While the world is increasingly shrinking, and it may seem like there is really no place left to get away from it all, there are still some places that are off the beaten path, sometimes very far off that path, that offer the chance to truly escape.
A walk through these lonely, rugged mountains with no interior roads feels as if you’ve discovered Tolkien’s Middle Earth. This mountain range in County Down is famous for its glistening lakes and challenging peaks that serves as one of nature’s most beautiful playgrounds. Climb the nearly 2,800-foot-high Slieve Donard for spectacular views over Murlough Bay and the town of Newcastle, or enjoy easier strolls across the gentle slopes.
Rising abruptly out of the Atlantic Ocean, six miles off the southwest coast of Ireland, getting here requires a rather rocky boat trip, but your reward is a craggy, windswept island with stone steps reaching to a cluster of beehive-shaped stone huts that date back to the sixth century. It was here on the 750+ foot high cliff tops that early Christian monks once lived in their pursuit of a greater union of God.
This three-mile-long, half-mile-wide island lies off the coast of Devon, where the Atlantic meets the Bristol Channel, with nothing in between it and America. This unspoiled isle with fewer than 20 residents is filled with dramatic scenery and a fascinating array of wildlife, as well as being steeped in history with a number of interesting places to visit. The lighthouse, which sits at its center, is said to be the highest in England.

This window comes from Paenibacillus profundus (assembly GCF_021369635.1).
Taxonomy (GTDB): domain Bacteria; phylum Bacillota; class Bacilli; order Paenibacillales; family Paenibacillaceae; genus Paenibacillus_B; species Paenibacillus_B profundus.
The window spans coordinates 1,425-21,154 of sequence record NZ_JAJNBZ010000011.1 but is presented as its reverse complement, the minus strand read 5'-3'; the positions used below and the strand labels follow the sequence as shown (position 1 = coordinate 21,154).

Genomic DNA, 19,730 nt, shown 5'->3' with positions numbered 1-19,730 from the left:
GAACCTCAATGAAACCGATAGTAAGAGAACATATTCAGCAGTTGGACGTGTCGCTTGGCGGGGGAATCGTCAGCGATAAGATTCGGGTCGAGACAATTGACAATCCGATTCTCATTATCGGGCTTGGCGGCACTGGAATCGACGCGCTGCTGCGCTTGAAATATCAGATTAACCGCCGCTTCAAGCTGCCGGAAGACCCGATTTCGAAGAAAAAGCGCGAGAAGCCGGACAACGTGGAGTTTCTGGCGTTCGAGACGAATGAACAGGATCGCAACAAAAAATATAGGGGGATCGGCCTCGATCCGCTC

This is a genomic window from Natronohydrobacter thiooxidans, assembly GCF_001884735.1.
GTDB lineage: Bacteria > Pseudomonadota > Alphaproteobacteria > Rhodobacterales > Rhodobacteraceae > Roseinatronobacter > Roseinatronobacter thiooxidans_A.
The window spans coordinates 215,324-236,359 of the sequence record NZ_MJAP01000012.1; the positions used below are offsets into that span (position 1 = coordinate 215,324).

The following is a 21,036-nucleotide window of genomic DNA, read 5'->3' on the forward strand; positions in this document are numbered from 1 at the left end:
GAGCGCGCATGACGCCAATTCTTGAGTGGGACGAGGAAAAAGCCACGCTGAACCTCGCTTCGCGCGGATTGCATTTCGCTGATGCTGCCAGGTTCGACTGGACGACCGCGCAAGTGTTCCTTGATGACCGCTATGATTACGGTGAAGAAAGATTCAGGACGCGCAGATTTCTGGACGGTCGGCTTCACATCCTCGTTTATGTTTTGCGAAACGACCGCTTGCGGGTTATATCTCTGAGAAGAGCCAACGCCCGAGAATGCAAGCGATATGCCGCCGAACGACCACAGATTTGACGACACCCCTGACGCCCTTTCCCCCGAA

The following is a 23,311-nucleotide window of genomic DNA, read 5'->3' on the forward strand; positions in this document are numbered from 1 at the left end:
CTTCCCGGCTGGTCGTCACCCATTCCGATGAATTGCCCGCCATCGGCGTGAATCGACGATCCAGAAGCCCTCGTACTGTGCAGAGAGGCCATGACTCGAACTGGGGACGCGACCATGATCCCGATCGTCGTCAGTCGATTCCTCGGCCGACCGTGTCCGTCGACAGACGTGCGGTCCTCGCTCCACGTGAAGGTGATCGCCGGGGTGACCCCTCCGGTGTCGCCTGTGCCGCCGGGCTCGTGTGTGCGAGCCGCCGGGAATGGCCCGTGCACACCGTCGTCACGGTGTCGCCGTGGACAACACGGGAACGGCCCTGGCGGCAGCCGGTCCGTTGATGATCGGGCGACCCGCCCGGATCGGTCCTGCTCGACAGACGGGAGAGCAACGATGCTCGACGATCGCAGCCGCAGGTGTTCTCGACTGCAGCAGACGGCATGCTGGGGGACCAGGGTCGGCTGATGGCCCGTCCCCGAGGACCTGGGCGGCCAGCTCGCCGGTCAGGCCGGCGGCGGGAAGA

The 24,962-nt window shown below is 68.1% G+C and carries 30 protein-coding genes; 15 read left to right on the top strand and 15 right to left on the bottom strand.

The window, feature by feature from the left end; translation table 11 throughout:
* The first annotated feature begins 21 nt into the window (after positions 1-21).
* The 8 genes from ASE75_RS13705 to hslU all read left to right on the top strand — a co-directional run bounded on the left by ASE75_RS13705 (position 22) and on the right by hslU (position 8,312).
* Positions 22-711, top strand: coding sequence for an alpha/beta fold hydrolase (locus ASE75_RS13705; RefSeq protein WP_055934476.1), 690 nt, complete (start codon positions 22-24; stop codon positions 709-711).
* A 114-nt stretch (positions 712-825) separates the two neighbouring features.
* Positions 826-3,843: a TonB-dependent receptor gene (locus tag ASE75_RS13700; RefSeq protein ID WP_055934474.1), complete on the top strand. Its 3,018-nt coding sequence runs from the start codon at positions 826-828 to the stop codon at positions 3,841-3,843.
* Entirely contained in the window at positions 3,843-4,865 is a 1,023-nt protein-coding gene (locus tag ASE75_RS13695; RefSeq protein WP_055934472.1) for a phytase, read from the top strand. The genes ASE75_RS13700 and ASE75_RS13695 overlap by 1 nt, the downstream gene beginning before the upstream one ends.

Along the northern border of Minnesota, there is a piece of land that looks like it should be part of the province of Manitoba, though it’s actually in the United States, surrounded by Canada on three sides, and the Lake of the Woods on the other. This northernmost location in the contiguous U.S., has a population of just 60 and is part of the Northwest Angle. It can only be reached through Canada, by boat or by snowmobile.
This tiny Micronesian island in the South Pacific is the least visited country in the world – but that’s not because it isn’t pleasant – in fact, its former name was Pleasant Island. Few make the trek to the island as its national airline, Our Airline, only flies from Brisbane, Australia to Nauru once a week – and, it’s not very reliable either.
Despite being a hub of economic activity due to its oil and gas projects, the island is blessed with nearly unspoiled nature. In the winter, frequent snowstorms keep airports closed for days on end, but in the summer, the island experiences lots of warm, sunny days as the best season to enjoy its quiet, secluded nature.
The Isle of Skye is absolutely intoxicating with a dramatic landscape of towering, emerald covered mountains and unique rock formations, as well as sheer sea cliffs that dip down to seashell-strewn beaches at the edge of azure waters. Located on the north of Skye in the area known as Trotternish, the Quiraing is a surreal region of crags, pinnacles and bluffs that date back to the Jurassic period.